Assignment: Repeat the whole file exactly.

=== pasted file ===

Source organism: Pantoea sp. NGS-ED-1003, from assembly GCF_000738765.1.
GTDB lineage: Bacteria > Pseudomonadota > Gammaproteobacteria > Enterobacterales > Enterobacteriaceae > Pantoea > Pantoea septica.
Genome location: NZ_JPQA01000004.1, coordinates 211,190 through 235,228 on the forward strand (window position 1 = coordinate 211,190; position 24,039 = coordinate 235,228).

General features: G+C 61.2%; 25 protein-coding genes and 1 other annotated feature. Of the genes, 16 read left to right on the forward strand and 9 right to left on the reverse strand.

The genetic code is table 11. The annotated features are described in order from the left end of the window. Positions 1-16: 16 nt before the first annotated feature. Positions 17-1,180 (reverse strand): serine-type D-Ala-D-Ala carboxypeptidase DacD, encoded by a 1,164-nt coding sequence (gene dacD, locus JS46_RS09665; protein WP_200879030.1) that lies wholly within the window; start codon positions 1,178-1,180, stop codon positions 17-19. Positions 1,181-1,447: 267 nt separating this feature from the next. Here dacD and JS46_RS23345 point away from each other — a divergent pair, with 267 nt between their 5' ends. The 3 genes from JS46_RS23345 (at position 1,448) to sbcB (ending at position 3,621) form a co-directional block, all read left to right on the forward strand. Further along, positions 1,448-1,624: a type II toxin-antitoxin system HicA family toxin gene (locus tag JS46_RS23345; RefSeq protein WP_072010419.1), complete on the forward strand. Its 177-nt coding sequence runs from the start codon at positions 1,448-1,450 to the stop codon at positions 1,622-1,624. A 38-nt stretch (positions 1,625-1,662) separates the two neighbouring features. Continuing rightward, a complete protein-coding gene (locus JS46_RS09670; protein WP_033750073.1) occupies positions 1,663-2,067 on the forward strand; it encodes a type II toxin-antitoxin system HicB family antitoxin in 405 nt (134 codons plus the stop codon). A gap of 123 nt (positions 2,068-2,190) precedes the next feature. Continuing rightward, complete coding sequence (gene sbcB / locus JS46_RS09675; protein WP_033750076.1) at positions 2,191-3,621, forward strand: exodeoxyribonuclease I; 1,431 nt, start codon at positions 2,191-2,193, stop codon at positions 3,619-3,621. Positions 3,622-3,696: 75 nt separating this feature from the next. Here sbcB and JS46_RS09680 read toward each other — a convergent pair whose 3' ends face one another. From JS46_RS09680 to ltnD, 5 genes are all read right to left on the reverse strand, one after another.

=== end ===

Source organism: Pantoea sp. NGS-ED-1003, from assembly GCF_000738765.1.
GTDB lineage: Bacteria > Pseudomonadota > Gammaproteobacteria > Enterobacterales > Enterobacteriaceae > Pantoea > Pantoea septica.
Genome location: NZ_JPQA01000004.1, coordinates 211,190 through 235,228 on the forward strand (window position 1 = coordinate 211,190; position 24,039 = coordinate 235,228).

General features: G+C 61.2%; 25 protein-coding genes and 1 other annotated feature. Of the genes, 16 read left to right on the forward strand and 9 right to left on the reverse strand.

The genetic code is table 11. The annotated features are described in order from the left end of the window. Positions 1-16: 16 nt before the first annotated feature. Positions 17-1,180 (reverse strand): serine-type D-Ala-D-Ala carboxypeptidase DacD, encoded by a 1,164-nt coding sequence (gene dacD, locus JS46_RS09665; protein WP_200879030.1) that lies wholly within the window; start codon positions 1,178-1,180, stop codon positions 17-19. Positions 1,181-1,447: 267 nt separating this feature from the next. Here dacD and JS46_RS23345 point away from each other — a divergent pair, with 267 nt between their 5' ends. The 3 genes from JS46_RS23345 (at position 1,448) to sbcB (ending at position 3,621) form a co-directional block, all read left to right on the forward strand. Further along, positions 1,448-1,624: a type II toxin-antitoxin system HicA family toxin gene (locus tag JS46_RS23345; RefSeq protein WP_072010419.1), complete on the forward strand. Its 177-nt coding sequence runs from the start codon at positions 1,448-1,450 to the stop codon at positions 1,622-1,624. A 38-nt stretch (positions 1,625-1,662) separates the two neighbouring features. Continuing rightward, a complete protein-coding gene (locus JS46_RS09670; protein WP_033750073.1) occupies positions 1,663-2,067 on the forward strand; it encodes a type II toxin-antitoxin system HicB family antitoxin in 405 nt (134 codons plus the stop codon). A gap of 123 nt (positions 2,068-2,190) precedes the next feature. Continuing rightward, complete coding sequence (gene sbcB / locus JS46_RS09675; protein WP_033750076.1) at positions 2,191-3,621, forward strand: exodeoxyribonuclease I; 1,431 nt, start codon at positions 2,191-2,193, stop codon at positions 3,619-3,621. Positions 3,622-3,696: 75 nt separating this feature from the next. Here sbcB and JS46_RS09680 read toward each other — a convergent pair whose 3' ends face one another. From JS46_RS09680 to ltnD, 5 genes are all read right to left on the reverse strand, one after another.